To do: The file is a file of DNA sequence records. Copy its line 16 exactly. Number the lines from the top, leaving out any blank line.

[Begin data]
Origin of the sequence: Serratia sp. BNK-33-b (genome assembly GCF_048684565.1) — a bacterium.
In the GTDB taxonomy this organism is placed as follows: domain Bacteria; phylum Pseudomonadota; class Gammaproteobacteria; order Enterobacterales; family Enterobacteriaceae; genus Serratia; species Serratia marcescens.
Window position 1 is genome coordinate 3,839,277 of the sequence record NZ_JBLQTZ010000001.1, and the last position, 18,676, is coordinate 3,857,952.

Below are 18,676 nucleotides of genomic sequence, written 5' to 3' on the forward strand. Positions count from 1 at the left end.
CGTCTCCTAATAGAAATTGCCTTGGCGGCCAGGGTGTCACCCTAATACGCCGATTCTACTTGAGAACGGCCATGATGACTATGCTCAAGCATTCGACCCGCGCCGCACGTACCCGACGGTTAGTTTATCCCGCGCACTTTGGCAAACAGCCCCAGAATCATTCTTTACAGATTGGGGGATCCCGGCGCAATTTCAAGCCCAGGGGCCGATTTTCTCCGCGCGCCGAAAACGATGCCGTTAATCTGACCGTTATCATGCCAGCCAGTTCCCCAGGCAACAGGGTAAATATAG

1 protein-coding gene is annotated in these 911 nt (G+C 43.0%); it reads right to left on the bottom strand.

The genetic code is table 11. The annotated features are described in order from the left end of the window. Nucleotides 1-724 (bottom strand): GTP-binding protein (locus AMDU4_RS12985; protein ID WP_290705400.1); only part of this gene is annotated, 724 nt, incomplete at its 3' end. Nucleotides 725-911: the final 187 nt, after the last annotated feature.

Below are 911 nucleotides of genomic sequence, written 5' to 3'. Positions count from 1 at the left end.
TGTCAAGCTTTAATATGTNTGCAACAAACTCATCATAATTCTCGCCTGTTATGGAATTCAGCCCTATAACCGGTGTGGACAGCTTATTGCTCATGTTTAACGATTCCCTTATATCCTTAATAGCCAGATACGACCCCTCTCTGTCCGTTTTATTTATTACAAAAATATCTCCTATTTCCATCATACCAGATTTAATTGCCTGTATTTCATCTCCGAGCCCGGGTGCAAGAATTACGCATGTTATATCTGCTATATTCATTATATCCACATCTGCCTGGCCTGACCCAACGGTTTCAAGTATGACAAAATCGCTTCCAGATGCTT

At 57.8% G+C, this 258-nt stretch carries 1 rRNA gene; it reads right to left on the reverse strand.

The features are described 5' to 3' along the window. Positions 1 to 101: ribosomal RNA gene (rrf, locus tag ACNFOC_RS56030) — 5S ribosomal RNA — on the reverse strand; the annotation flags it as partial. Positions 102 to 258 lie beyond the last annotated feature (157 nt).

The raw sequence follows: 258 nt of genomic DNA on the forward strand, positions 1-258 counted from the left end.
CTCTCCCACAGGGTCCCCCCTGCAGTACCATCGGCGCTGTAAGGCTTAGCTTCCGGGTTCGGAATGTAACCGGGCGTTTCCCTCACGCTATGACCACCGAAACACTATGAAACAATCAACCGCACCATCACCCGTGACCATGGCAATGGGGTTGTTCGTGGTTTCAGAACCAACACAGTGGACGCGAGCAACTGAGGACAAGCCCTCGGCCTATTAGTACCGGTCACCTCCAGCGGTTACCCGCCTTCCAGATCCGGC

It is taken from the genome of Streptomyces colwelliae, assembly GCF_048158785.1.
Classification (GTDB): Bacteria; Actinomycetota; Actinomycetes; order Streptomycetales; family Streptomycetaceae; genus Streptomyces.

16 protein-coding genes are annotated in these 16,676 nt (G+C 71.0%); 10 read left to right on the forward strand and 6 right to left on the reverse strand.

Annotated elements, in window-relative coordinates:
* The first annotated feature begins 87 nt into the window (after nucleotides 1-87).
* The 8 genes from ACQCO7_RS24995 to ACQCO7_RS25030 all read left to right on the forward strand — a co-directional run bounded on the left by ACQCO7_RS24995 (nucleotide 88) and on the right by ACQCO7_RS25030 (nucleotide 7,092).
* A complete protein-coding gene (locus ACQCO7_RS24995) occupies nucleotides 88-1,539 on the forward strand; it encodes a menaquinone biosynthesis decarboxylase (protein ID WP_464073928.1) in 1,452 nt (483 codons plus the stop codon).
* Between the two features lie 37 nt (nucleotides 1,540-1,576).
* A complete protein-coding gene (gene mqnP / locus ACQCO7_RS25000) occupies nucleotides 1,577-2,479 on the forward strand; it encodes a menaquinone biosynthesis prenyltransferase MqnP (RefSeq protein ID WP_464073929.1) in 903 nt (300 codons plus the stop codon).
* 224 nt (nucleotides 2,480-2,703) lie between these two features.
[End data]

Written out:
16 protein-coding genes are annotated in these 16,676 nt (G+C 71.0%); 10 read left to right on the forward strand and 6 right to left on the reverse strand.